Tag Archives: Soul nebula

IC 1848, Soul Nebula, Narrowband Hubble Palette, Infrared Composite Starless Image

24дек_2 редакт
IC 1848, Soul Nebula, Narrowband Hubble Palette, Infrared Composite Starless Image

PLATE SOLVE
Center (RA, Dec): (43.479, 60.506)
Center (RA, hms): 02h 53m 55.052s
Center (Dec, dms): +60° 30′ 20.050″
Size: 1.33 x 1.25 deg
Radius: 0.912 deg
Pixel scale: 1.22 arcsec/pixel
Orientation: Up is -2.28 degrees E of N

This is a starless composite image using the tone map layer from my earlier post of the Soul Nebula as the color layer:

24дек_1, ориг

And a greyscale version of an infrared (IR) image from NASA’s Spitzer Space Telescope (Credit NASA/JPL-Caltech/L Allen and X. Koenig, Harvard-Smithsonian CfA http://www.spitzer.caltech.edu/images/1953-ssc2008-15a1-W5-Star-Formation-Region ) as the luminosity layer. The IR image highlights the star-forming regions.

Imaging telescopes or lenses: Astro-Physics AP 130mm f/6.3 Starfire EDF

Imaging cameras: SBIG STXL-11002/FW8G-STXL
Mounts: Astro-Physics Mach1AP GTO with GTOCP3
Guiding telescopes or lenses: Astro-Physics AP 130mm f/6.3 Starfire EDF
Guiding cameras: SBIG STXL-11002/FW8G-STXL
Focal reducers: Astro-Physics AP 2.7″ Prime Focus Field Flattener 67PF462
Software: Pixinsight 1.8, Photoshop CS5, Maxim DL Pro 5
Filters: Astrodon 3nm SII, Astrodon 3nm OIII, Astrodon H-alpha 3 nm
Resolution: 4599×5981
Dates: Nov. 7, 2013, Oct. 8, 2014
Frames:
Astrodon 3nm OIII: 12×900″ bin 2×2
Astrodon 3nm SII: 12×900″ bin 2×2
Astrodon H-alpha 3 nm: 33×900″ bin 1×1
Integration: 14.2 hours
Avg. Moon age: 9.05 days
Avg. Moon phase: 57.73%
RA center: 43.474 degrees
DEC center: 60.388 degrees
Pixel scale: 1.074 arcsec/pixel
Orientation: -1.149 degrees
Field radius: 1.125 degrees
Locations: My back deck, Glen Ellyn, IL, United States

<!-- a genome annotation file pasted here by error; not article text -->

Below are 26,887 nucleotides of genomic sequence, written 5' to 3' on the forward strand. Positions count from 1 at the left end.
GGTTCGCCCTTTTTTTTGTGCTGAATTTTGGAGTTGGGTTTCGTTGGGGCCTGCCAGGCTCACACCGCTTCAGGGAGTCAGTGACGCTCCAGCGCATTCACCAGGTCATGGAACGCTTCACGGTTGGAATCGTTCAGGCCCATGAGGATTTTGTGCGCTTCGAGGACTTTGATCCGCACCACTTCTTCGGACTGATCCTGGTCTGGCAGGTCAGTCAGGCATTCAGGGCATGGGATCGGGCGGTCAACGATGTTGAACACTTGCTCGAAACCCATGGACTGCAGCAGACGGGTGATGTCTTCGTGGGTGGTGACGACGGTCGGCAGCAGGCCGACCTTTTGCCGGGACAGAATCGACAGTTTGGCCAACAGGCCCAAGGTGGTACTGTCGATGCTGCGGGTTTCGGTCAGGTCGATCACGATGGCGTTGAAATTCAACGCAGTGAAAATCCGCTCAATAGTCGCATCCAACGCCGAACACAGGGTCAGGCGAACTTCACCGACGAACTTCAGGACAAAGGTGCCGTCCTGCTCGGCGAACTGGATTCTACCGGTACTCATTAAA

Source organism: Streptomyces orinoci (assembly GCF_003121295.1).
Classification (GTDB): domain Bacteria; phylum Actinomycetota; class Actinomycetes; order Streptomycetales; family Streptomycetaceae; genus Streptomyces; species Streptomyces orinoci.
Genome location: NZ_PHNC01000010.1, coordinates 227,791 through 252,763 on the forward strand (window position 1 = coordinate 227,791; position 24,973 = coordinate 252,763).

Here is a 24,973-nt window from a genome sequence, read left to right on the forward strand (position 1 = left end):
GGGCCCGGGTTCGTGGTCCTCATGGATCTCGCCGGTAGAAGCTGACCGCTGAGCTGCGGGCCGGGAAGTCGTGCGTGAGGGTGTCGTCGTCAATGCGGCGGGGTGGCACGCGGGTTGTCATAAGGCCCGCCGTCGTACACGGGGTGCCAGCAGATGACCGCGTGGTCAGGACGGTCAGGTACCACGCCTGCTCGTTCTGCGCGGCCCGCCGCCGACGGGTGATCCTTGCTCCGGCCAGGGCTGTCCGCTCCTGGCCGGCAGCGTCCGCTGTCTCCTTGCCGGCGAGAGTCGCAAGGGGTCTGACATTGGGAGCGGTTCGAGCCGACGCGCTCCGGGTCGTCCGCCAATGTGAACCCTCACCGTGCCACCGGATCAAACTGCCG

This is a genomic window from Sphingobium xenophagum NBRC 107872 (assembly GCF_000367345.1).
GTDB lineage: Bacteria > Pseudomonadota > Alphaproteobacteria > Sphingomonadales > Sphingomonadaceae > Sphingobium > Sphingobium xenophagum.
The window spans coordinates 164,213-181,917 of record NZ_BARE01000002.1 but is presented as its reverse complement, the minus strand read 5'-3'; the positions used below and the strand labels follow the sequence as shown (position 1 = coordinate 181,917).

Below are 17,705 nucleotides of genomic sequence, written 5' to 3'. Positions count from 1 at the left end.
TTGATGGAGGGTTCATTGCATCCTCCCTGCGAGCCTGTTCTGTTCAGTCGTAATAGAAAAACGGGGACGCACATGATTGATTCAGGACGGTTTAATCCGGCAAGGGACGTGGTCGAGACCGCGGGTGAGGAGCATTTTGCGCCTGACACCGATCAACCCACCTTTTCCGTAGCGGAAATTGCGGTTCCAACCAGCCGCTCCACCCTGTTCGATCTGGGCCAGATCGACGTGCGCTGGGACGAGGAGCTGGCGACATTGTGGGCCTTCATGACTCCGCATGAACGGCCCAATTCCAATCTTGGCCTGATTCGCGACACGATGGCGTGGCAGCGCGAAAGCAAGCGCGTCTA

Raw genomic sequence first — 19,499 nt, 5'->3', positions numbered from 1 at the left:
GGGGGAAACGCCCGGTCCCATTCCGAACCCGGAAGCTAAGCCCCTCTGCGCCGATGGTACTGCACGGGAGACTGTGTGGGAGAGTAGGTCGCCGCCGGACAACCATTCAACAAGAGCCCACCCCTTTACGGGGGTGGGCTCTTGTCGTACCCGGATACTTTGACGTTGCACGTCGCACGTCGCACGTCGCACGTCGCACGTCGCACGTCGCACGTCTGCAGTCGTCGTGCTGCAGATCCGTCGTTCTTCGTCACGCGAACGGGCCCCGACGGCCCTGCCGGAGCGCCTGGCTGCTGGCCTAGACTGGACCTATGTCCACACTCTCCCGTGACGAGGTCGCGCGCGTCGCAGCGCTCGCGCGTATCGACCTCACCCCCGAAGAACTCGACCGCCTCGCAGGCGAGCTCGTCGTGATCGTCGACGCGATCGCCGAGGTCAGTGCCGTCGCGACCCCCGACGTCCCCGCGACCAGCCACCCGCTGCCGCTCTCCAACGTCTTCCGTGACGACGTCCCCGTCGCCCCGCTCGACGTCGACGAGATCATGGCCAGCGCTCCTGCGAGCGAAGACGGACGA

Eric Coles (coles44)

Comet Jacques, Heart and Soul 

MG_0098jacques_Dierick
Image Credit & Copyright: Dominique Dierick

On July 13th, a good place to watch Comet Jacques was from Venus. Then, the recently discovered visitor (C/2014 E2) to the inner solar system passed within about 14.5 million kilometers of our sister planet. Still, the outbound comet will pass only 84 million kilometers from our fair planet on August 28 and is already a fine target for telescopes and binoculars. Two days ago, Jacques’ greenish coma and straight and narrow ion tail were captured in this telescopic snapshot, a single 2 minute long exposure with a modified digital camera. The comet is flanked by IC 1805 and IC 1848, also known as Cassiopeia’s Heart and Soul Nebulae. If you’re stuck on planet Earth this weekend you can hunt for Comet Jacques in evening skies, or spot a Venus, Jupiter, crescent Moon triangle before the dawn.

APOD NASA 22-Aug-14

IC1805 and IC1848 – The Heart and Soul Nebulae

fbbf6b93fa998648e5fde0b4f99d78e6.1824x0_q100_watermark

Located in the Perseus Arm of the Galaxy, the Heart nebula (left) and the Soul nebula (right) are two bright nebulae in a region of the Galaxy where a lot of stars are forming. IC 1805 (the Heart nebula) is also sometimes called the ‘Running Dog nebula’ because it is said to resemble a running dog when viewed through a telescope.

Imaging telescopes or lenses: Canon EF 70-200mm f/4L USM
Imaging cameras: Canon EOS 550D / Rebel T2i
Mounts: Skywatcher Neq6 pro synscan
Guiding cameras: QHY5
Software: PHD guiding, Stark Labs Nebulosity 3.1.0, photoshop
Dates: Oct. 10, 2013
Frames: 15×420″
Integration: 1.8 hours

Author: Ivan Jevremovic
AstroPhotography of the day by SPONLI 12 July 2014

Soul Nebula in Cassiopeia

c461bee8acb1ee756e3d5d78cb5ba068.1824x0_q100_watermark_watermark_opacity-10_watermark_position-6_watermark_text-© Peter Folkesson

Soul Nebula  is emission nebulae in Cassiopeia. Several small open clusters are embedded in the nebula: CR 34, 632, and 634 (in the head) and IC1848 (in the body). The object is more commonly called by the cluster designation IC1848. Small emission nebula IC 1871 is present just left of the top of the head, and small emission nebulae 670 and 669 are just below the lower back area.